Brave includes Kinect support, though you don’t have to have a Kinect to play the game. Kinect is used for an Archery Challenge set of mini-games, though they aren’t much fun and seem like something that was tagged on just to say the game supports Kinect.


Difficulty:

Brave: The Video Game was a humbling experience. Based on previous experience, I started on “Brave” difficulty expecting little challenge. I was correct too, right up until the third level, at which point I dropped down to “Medium.”

So yeah, completing the game on “Brave” is completely Achievement worthy, though doing so is also an exercise in patience and requires a bit of luck. On “Brave,” I noticed a major gap between the amount of damage Merida can inflict and enemy health. At the same time, enemies dish out loads of damage as well (sometimes 3 hits was enough). This wouldn’t be an issue were it not for Brave’s penchant for tossing lots of enemies at you within a small, enclosed area. It’s fun, but hectic and mildly frustrating – sometimes requiring “cheap” tricks to survive.

Lower difficulty levels are less of a hassle. “Medium” is ideal, while “Hard” ramps up the challenge just enough without treading into the punishment that is “Brave.” I recommend “Hard” for co-op play.


Game Mechanics:

Much of Brave: The Video Game is centered on solving puzzles with Merida’s bow. She has a sword, but unless I knew the sword would deal more damage to an enemy, I mostly opted for the bow. The shooting mechanic is tied to the Right Analog Stick, which is really smart move. Enemies swarm from all angles; so hitting the stick on one direction makes a lot of sense. It also feels really cool, especially when you need to hit targets in rapid succession.

You can flip through the four Elemental Charms at any time. During any given battle, you can find yourself switching through as many as three charm types. Enemies will take damage regardless of your equipped charm, though you’ll want to swap to the ideal one just for crowd control.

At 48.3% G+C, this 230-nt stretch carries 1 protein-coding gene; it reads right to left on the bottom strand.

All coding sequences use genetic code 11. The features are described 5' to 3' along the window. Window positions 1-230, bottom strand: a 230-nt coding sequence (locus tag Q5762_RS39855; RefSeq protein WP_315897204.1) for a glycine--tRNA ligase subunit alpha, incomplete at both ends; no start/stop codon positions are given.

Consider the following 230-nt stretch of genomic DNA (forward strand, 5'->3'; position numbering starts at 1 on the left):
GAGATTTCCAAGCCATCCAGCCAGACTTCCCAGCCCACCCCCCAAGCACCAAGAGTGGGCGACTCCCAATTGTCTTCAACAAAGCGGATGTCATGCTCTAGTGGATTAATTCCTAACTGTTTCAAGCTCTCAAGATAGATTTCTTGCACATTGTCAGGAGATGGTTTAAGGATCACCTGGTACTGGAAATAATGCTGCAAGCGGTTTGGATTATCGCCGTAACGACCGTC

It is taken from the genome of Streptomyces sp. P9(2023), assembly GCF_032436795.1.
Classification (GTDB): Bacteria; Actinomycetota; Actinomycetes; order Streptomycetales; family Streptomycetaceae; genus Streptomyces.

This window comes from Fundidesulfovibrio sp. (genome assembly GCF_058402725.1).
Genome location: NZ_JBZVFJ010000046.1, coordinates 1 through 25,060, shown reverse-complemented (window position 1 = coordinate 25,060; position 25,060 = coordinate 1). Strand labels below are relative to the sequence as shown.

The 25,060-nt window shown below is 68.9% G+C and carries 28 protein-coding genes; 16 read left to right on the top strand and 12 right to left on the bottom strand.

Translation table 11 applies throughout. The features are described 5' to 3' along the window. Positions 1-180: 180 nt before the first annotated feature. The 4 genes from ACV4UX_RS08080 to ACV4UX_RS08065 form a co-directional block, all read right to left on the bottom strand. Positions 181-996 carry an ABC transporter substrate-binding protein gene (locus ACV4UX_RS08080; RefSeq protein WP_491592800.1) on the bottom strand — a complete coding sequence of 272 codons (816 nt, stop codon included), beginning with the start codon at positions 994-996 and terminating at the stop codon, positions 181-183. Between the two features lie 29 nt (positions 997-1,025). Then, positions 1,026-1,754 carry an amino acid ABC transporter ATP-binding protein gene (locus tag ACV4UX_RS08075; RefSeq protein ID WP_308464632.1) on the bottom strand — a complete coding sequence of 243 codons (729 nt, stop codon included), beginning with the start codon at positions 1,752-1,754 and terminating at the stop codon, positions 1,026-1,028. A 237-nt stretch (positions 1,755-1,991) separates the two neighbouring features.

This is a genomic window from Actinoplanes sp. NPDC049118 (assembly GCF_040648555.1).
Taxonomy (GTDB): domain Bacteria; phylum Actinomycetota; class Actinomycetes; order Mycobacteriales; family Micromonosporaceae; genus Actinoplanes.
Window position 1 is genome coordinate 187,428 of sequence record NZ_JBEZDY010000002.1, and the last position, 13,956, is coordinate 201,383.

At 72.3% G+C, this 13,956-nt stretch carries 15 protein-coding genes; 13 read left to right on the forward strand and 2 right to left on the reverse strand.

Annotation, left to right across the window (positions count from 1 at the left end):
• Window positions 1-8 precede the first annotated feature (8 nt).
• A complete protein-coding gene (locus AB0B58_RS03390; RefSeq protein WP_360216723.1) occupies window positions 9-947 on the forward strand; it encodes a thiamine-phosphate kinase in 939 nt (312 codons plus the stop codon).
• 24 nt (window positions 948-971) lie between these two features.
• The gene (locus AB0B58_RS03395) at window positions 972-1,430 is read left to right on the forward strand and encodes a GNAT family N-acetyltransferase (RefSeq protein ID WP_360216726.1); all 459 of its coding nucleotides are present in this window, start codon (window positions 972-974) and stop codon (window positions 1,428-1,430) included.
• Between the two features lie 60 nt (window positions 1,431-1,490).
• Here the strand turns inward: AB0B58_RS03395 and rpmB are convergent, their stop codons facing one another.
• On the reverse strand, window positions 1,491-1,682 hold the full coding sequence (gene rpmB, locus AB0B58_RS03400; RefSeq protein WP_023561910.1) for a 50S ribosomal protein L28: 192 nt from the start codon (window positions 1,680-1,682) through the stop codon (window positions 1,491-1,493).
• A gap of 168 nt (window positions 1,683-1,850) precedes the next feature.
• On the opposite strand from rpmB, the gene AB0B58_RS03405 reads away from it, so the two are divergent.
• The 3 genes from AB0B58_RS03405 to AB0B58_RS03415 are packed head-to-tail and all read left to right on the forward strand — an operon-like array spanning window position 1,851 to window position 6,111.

After cleansing spirit stones, Merida can purchase new abilities using gold awarded for killing enemies. The new abilities are great, though the pricing for certain abilities seems too steep for the amount of coins awarded and length of the game. The pricing is meant to encourage replay, and as much as I kept going back to Brave, it was disheartening to go through an entire level and only manage to purchase one upgrade.

Walt Disney once said, “You're dead if you aim only for kids,” and I really can’t think of a better way to summarize Brave. It’s a solid, enjoyable game, but at the same time, I really wish some of the play elements went a little further than they do. Between the Elemental Charms and Triplet puzzles, Brave offers up a number of interesting ideas that seem too restricted due to the intended audience. Kids are smarter than we usually give them credit for, so even just a couple of steps out of the “safe zone” probably would have been enough.

Regardless, I can’t see many people not having a little fun with Brave. It has found a spot as a fun, not too demanding palette cleanser between other releases. If I had kids, it is something I could see myself playing with them, which is probably where Brave will find its biggest audience.


-Starscream, GameVortex Communications
AKA Ricky Tucker